Watching 1939: Chicken Wagon Family (1939)

In 2011, I announced I was trying to see every film released in 1939. This new series chronicles films released in 1939 as I watch them. As we start out this blog feature, this section may become more concrete as I search for a common thread that runs throughout each film of the year. Right now, that’s difficult.

chicken wagon21939 film:
Chicken Wagon Family (1939)

Release date:
Aug. 11, 1939

Cast:
Jane Withers, Leo Carrillo, Spring Byington, Marjorie Weaver, Kane Richmond, Hobart Cavanaugh, Inez Palange

Studio:
20th Century Fox

Director:
Herbert L. Leeds

Plot:
The Fippany family travels to towns, swapping goods for chickens. After living on the road, Mrs. Fippany (Byington) and their grown daughter Cecile (Weaver) have grown weary of life on the road, which Mr. Fippany (Carrillo) and their daughter Addie (Withers) thrive on. However, the family makes the decision to settle down and take their mule-driven wagon to New York City where they find a very different life and Mrs. Fippany’s old flame (Cavanaugh).

1939 Notes:
• By the numbers:
– Jane Withers was in four films released in 1939.
– Leo Carrillo was in six films released in 1939.
– Spring Byington was in seven films released in 1939.
– Kane Richmond was in seven films released in 1939.
– Marjorie Weaver was in four films released in 1939.
– Inez Palange was in four films released in 1939.

chicekn wagon2

Other trivia:
• Remake of The Dixie Merchant (1926), which was directed by Frank Borzage
• Originally was set to be made with Will Rogers and Jane Withers, but it was shelved after Rogers’s after his death in 1935.
• Based on the book “The Chicken-Wagon Family” by Benny Benefield.
• This was the first film to use 20th Century Fox’s new “East Side” city set that was newly constructed.

chicken wagon3

My review: Searching for the “1939 feature”:
Something happens to every child actor — they grow up. This is often a curse for most child actors (and their parents) as many times a film career ends when a kid begins growing.

In 1939, this began happening to Jane Withers, one of the few child actors who successfully seemed to successfully transition into a teen and adult film and television career. While still a youth, Withers had outgrown babyish roles and was now given the opportunity to be cast in coming-of-age roles where she gets to be a young lady.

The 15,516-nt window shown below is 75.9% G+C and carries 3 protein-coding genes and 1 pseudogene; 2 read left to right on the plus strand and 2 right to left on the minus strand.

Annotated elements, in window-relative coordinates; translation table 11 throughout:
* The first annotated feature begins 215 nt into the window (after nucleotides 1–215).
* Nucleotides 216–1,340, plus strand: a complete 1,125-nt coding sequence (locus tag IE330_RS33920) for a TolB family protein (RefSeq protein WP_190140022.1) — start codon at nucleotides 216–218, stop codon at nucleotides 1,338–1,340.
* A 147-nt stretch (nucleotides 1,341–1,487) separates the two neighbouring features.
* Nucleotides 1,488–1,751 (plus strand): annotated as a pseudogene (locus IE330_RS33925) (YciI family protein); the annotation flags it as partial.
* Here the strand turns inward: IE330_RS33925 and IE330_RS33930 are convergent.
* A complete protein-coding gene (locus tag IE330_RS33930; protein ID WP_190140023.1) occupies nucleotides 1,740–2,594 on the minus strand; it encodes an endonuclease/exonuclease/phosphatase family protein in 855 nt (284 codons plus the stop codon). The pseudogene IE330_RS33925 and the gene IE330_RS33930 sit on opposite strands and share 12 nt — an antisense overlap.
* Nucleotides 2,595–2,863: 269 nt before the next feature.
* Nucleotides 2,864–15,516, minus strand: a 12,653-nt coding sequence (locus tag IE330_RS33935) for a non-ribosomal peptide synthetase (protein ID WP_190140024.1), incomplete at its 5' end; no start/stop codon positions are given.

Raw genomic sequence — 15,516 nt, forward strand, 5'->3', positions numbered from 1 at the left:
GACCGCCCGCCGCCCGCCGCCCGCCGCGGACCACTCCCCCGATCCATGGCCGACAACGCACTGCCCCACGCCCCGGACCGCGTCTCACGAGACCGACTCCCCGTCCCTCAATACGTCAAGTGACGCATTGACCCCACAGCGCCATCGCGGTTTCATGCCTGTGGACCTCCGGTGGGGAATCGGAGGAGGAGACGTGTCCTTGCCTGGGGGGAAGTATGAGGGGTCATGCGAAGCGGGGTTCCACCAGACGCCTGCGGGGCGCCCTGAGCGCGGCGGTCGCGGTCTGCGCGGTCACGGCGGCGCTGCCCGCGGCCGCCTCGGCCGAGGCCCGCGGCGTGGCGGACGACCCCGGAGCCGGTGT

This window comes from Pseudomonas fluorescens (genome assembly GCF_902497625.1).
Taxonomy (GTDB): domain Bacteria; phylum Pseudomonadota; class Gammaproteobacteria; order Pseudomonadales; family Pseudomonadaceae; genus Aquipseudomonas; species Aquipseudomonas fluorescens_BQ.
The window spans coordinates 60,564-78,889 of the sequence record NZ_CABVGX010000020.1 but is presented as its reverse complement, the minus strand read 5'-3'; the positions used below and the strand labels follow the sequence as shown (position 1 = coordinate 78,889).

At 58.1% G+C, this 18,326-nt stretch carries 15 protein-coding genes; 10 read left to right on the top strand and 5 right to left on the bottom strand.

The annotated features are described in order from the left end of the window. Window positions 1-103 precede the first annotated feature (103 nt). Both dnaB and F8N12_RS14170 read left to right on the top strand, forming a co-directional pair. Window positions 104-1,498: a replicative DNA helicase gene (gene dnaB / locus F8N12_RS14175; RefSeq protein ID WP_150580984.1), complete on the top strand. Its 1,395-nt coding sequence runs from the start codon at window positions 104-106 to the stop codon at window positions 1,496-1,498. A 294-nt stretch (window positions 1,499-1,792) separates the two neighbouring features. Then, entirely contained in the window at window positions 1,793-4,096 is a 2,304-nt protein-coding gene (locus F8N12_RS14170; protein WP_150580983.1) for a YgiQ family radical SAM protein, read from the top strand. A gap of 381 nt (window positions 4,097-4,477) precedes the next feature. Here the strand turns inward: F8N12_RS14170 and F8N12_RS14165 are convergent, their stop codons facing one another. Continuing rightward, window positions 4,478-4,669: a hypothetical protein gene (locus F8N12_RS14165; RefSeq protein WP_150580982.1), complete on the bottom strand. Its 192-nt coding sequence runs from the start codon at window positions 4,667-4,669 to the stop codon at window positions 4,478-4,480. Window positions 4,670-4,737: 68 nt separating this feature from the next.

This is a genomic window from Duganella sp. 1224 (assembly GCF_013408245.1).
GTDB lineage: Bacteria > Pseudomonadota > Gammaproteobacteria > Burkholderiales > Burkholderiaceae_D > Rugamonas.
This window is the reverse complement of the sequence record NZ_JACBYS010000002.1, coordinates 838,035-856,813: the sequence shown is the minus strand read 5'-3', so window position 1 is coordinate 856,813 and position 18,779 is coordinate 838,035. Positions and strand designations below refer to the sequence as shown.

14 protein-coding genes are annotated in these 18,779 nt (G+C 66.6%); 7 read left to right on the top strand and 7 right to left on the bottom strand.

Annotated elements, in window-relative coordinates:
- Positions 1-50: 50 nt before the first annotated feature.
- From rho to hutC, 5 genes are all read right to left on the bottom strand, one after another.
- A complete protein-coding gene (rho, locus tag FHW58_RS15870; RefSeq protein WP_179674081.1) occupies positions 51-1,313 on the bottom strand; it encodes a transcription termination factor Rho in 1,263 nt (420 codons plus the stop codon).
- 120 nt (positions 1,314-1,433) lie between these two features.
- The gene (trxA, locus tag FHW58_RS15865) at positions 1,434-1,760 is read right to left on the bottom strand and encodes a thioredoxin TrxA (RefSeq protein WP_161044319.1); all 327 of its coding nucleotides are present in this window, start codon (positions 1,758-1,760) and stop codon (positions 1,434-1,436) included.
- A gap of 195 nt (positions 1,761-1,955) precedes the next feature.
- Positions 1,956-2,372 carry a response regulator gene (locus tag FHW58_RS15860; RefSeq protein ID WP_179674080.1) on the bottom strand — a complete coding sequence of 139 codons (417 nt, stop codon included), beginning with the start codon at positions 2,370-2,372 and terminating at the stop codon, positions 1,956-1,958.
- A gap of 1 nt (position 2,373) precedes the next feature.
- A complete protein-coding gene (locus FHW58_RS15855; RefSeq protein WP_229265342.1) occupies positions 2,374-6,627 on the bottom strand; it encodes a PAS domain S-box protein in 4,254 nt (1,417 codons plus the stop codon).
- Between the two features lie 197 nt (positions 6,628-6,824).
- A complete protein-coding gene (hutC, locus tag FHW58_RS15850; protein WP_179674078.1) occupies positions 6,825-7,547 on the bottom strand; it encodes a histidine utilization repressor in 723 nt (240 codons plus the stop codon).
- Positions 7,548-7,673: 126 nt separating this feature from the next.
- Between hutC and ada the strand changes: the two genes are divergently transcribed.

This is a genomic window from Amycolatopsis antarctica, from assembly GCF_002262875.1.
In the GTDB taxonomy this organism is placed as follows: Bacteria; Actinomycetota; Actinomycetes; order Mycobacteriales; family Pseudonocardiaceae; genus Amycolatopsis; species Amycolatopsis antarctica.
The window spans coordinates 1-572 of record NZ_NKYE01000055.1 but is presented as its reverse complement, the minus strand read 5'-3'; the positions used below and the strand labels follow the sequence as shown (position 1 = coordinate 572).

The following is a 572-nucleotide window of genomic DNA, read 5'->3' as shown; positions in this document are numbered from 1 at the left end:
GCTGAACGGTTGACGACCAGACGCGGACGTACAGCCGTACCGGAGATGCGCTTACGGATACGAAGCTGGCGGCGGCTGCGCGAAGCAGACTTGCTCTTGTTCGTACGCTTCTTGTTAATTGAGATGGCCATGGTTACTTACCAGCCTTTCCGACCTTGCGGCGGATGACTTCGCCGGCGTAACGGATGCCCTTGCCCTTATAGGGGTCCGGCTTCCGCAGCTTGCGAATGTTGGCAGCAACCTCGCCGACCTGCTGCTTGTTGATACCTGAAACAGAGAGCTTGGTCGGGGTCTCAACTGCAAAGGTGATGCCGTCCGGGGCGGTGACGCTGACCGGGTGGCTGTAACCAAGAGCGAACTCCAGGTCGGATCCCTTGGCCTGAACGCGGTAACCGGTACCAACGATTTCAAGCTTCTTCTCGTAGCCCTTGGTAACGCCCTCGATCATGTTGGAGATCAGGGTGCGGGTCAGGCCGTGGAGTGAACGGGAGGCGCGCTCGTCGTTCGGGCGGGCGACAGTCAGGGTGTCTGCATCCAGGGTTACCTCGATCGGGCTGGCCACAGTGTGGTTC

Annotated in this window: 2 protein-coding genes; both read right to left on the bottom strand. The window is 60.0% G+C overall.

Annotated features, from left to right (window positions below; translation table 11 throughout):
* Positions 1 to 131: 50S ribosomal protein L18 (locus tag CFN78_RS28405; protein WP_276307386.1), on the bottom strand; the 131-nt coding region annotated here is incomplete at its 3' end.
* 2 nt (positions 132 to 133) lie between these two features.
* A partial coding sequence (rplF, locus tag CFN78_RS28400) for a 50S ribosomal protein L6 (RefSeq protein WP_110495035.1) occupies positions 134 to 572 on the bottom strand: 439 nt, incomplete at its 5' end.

For example, in this film, she has a crush on a grown man (who unfortunately likes her older sister) and primps in the mirror — powdering her face and fascinating a flower in her hair for allure.

All the while, Withers is funny, energetic and often acting circles around her adult co-stars.

In CHICKEN WAGON FAMILY, Withers plays Addie. With her parents Mr. and Mrs. Fippany (Carrillo, Byington) and sister Cecile (Weaver), the family lives on the road peddling and swapping for goods. Mrs. Fippany confides to Cecile that she has been saving a nest egg of money so the family can eventually settle down. But Mr. Fippany discovers the money (not knowing where it came from) and gambles the money away. The missing money is the last straw for Mrs. Fippany (not knowing how the money is lost), and the family moves to New York City. Riding into the city with a covered wagon and mule, they are out of their element as they try to adapt to their new life … and come across an old business partner (and flame of Mrs. Fippany) who felt he was wronged by the family.

This movie is a good bit of fun, though it’s a bit frantic at times. Like in most of her films, Withers is the highlight. She’s energetic and it’s humorous to watch her make a sale or trade. It’s also sweet (and heartbreaking) as she has a crush on a local policeman (Kane Richmond), who really likes her older sister.

Spring Byington is usually wonderful, but unfortunately here, they had her put on an Italian accent and don a dark wig. It’s not great, and sometimes Byington seems to forget she’s supposed to be putting on an accent.

Leo Carrillo is wonderful, per usual, and Marjorie Weaver really just acts as window dressing.

The real highlight for me is Hobart Cavanaugh, who is humorous in this film.

There are some fun moments in this movie, like the montage as the family rides in to New York City on their wagon, marveling at the sights.

Admittedly, the ending gets a bit chaotic as an auction scene reaches a fever pitch. It’s a bit headache inducing and a real shame for a film that otherwise as sweet and fun.

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